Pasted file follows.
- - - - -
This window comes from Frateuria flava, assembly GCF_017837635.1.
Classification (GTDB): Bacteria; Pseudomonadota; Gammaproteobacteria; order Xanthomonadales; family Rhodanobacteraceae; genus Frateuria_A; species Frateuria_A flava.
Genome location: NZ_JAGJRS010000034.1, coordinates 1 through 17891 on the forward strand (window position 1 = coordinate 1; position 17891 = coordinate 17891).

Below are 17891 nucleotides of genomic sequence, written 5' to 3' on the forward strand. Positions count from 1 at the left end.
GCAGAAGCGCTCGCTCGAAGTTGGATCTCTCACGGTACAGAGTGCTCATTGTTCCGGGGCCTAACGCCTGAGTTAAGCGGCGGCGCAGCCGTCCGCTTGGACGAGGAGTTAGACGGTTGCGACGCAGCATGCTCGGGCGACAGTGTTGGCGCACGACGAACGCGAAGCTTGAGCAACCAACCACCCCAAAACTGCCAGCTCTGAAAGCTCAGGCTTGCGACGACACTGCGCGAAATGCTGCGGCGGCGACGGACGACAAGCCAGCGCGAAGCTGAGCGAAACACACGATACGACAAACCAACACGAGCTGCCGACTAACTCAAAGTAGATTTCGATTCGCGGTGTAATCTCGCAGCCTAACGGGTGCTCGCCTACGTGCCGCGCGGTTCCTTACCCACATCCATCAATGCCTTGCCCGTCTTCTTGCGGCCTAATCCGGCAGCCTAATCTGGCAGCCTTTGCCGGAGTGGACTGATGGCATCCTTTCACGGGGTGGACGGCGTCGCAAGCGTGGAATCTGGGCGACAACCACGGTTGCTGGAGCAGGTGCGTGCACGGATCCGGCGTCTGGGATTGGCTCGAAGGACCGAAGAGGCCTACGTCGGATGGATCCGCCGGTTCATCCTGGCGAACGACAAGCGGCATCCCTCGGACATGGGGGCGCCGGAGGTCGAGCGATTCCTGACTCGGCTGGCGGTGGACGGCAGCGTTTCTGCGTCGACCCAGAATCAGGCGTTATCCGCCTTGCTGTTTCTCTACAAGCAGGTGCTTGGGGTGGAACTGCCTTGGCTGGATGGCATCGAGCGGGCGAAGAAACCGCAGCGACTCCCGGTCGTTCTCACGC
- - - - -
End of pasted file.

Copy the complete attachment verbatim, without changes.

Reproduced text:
This window comes from Frateuria flava, assembly GCF_017837635.1.
Classification (GTDB): Bacteria; Pseudomonadota; Gammaproteobacteria; order Xanthomonadales; family Rhodanobacteraceae; genus Frateuria_A; species Frateuria_A flava.
Genome location: NZ_JAGJRS010000034.1, coordinates 1 through 17891 on the forward strand (window position 1 = coordinate 1; position 17891 = coordinate 17891).

Below are 17891 nucleotides of genomic sequence, written 5' to 3' on the forward strand. Positions count from 1 at the left end.
GCAGAAGCGCTCGCTCGAAGTTGGATCTCTCACGGTACAGAGTGCTCATTGTTCCGGGGCCTAACGCCTGAGTTAAGCGGCGGCGCAGCCGTCCGCTTGGACGAGGAGTTAGACGGTTGCGACGCAGCATGCTCGGGCGACAGTGTTGGCGCACGACGAACGCGAAGCTTGAGCAACCAACCACCCCAAAACTGCCAGCTCTGAAAGCTCAGGCTTGCGACGACACTGCGCGAAATGCTGCGGCGGCGACGGACGACAAGCCAGCGCGAAGCTGAGCGAAACACACGATACGACAAACCAACACGAGCTGCCGACTAACTCAAAGTAGATTTCGATTCGCGGTGTAATCTCGCAGCCTAACGGGTGCTCGCCTACGTGCCGCGCGGTTCCTTACCCACATCCATCAATGCCTTGCCCGTCTTCTTGCGGCCTAATCCGGCAGCCTAATCTGGCAGCCTTTGCCGGAGTGGACTGATGGCATCCTTTCACGGGGTGGACGGCGTCGCAAGCGTGGAATCTGGGCGACAACCACGGTTGCTGGAGCAGGTGCGTGCACGGATCCGGCGTCTGGGATTGGCTCGAAGGACCGAAGAGGCCTACGTCGGATGGATCCGCCGGTTCATCCTGGCGAACGACAAGCGGCATCCCTCGGACATGGGGGCGCCGGAGGTCGAGCGATTCCTGACTCGGCTGGCGGTGGACGGCAGCGTTTCTGCGTCGACCCAGAATCAGGCGTTATCCGCCTTGCTGTTTCTCTACAAGCAGGTGCTTGGGGTGGAACTGCCTTGGCTGGATGGCATCGAGCGGGCGAAGAAACCGCAGCGACTCCCGGTCGTTCTCACGC